As we prepare to celebrate the Solemnity of the Most Holy Body and Blood of Christ (Corpus Christi), let’s take a moment to reflect upon communion. 

Just as we spend time in lectio divina (sacred reading), or prayer and reflection upon God’s revelation to us through scripture, we are called to prayer and reflection upon how God is revealed to us through the dominant tradition of the church: the Mass. 

What is communion at Mass? 

As Catholics, our most natural first response to this question would be that it is the receiving of the body and blood of Jesus Christ. Let’s explore the many levels of spiritual meaning that go along with that belief.

Communion is a receiving of the most holy body and blood of our Lord Jesus Christ, and it is a participation in the body of Christ in the world. 

Sharing in the presence of the body of Christ in the consecrated elements prepares us for participation in the holy presence of the body of Christ in the world. Communion is a oneness we share in Christ which, in turn, encompasses the unity we share with all of humanity. 

By renewing our commitment to this body of Christ in the world each week at Sunday Mass, we are continually formed and re-formed in the life, love and way of Jesus Christ. Through our sharing in communion, we become the mission of Jesus Christ in the world — as peace makers, instruments of God’s love, proclaimers of God’s glory, vehicles of God’s mercy and compassion, workers in the field of justice. 

We who are the church proclaim the presence of the living God to all the world, a presence in the sacrament, and a presence in and through the life of the church.  

The Constitution on the Sacred Liturgy (No. 10) from the Second Vatican Council states that “the liturgy is the source for achieving in the most effective way possible human sanctification and God’s glorification, the end to which all the Church’s activities are directed.”

Human sanctification and God’s glorification — by our actions, in unity with God the Father, Son and Holy Spirit, we offer ourselves as a means by which the holiness of God is ever-blooming and unfolding in the world.

The words of the Extraordinary Minister of Holy Communion to each participant during the sharing in communion at Mass — “Body of Christ” and “Blood of Christ” — name who we are and to what we are called. Communion is not just a receiving; it is a sharing, an acting, a becoming. It forms us in Eucharistic living.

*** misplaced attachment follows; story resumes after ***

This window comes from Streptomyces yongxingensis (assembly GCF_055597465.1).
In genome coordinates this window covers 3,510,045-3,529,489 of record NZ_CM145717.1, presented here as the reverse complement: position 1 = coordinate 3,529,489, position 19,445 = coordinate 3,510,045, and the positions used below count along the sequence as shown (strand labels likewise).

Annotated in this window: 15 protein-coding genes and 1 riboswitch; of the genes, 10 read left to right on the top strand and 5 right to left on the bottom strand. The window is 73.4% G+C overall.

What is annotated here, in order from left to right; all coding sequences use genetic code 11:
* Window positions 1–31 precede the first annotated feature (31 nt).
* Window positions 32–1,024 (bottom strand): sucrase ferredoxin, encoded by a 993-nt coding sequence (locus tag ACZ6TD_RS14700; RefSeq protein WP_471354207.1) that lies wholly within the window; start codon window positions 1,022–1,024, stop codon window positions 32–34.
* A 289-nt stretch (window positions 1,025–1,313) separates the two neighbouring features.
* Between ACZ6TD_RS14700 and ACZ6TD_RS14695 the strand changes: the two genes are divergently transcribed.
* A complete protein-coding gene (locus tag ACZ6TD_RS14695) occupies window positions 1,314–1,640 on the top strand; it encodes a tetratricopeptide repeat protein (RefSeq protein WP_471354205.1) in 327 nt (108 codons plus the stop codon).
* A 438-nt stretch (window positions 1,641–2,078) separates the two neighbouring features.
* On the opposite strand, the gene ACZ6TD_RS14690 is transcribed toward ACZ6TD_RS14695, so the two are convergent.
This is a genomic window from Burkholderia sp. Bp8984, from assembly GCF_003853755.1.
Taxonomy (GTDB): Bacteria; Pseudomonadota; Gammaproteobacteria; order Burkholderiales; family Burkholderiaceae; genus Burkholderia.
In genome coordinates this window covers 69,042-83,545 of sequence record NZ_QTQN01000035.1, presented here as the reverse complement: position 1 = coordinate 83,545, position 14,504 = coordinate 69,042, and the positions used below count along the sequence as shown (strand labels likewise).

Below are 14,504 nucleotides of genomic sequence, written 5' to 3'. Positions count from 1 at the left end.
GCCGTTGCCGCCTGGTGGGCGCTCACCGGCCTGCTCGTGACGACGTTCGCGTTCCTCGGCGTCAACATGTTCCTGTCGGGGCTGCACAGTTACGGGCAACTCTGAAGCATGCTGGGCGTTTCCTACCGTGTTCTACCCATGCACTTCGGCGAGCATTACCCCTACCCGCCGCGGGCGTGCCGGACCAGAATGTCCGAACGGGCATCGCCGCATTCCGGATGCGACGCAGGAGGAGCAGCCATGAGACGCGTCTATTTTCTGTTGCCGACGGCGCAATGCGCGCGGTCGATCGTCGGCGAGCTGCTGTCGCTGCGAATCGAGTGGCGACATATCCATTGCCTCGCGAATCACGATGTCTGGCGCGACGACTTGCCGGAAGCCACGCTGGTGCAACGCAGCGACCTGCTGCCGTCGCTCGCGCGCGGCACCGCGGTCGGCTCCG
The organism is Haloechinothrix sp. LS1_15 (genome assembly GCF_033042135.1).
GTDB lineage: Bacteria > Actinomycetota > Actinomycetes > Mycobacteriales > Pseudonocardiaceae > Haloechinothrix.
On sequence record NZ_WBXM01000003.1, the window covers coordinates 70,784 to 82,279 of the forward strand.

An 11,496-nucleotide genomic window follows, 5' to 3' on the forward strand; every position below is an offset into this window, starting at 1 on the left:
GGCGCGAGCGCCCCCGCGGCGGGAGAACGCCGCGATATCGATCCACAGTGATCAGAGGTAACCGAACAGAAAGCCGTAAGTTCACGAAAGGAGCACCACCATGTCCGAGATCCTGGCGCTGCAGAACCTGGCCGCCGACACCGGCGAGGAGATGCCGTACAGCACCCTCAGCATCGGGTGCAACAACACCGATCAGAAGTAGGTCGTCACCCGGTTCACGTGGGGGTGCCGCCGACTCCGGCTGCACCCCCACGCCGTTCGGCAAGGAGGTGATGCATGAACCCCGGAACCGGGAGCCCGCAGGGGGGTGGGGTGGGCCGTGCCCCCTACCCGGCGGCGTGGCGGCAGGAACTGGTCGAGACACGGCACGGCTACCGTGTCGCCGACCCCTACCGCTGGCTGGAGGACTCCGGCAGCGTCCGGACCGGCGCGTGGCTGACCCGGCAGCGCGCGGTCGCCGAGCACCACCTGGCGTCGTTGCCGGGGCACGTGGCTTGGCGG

“If you, therefore, are Christ’s body and members, it is your own mystery that is placed on the Lord’s table! It is your own mystery that you are receiving! You are saying ‘Amen’ to what you are: your response is a personal signature, affirming your faith. When you hear ‘The body of Christ’, you reply ‘Amen.’ Be a member of Christ’s body, then, so that your “Amen” may ring true… Be what you see; receive what you are.” — St. Augustine, Sermon 272

Each time we journey through the cycle of feasts and seasons in our liturgical year, we are called to reflect, remember and renew our lives in the person and mission of Jesus Christ. It is an ever-widening, ever-deepening, ever-rising spiral of life in God, made known to us through Christ, in the power of the Holy Spirit.  The preface of the Eucharistic Prayer for the Solemnity of the Most Holy Body and Blood of Christ states: 

“Nourishing your faithful by this sacred mystery, you make them holy, so that the human race, bounded by one world, may be enlightened by one faith and united by one bond of charity.” 

As the body of Christ, we serve the human race, bounded by one world and united by one bond of charity. As one body in Christ, we cannot choose to ignore moments of hatred, discrimination or divisiveness in our world. Our communion is a call to counter those moments with words and actions that grow the holiness, compassion and love of God. 

As Catholics, communion is our life’s journey. It is the greatest challenge of our life on earth. It is not separate from everyday life and work. It is the very center of our existence. 

Our baptism was only the beginning of this journey. Sharing in communion at Sunday Mass is the continual unfolding of that journey where we are regularly formed, re-formed and trans-formed as participants in the body of Christ. 

With each sharing in communion we are sent further on the journey. “Be what you see. Receive what you are.”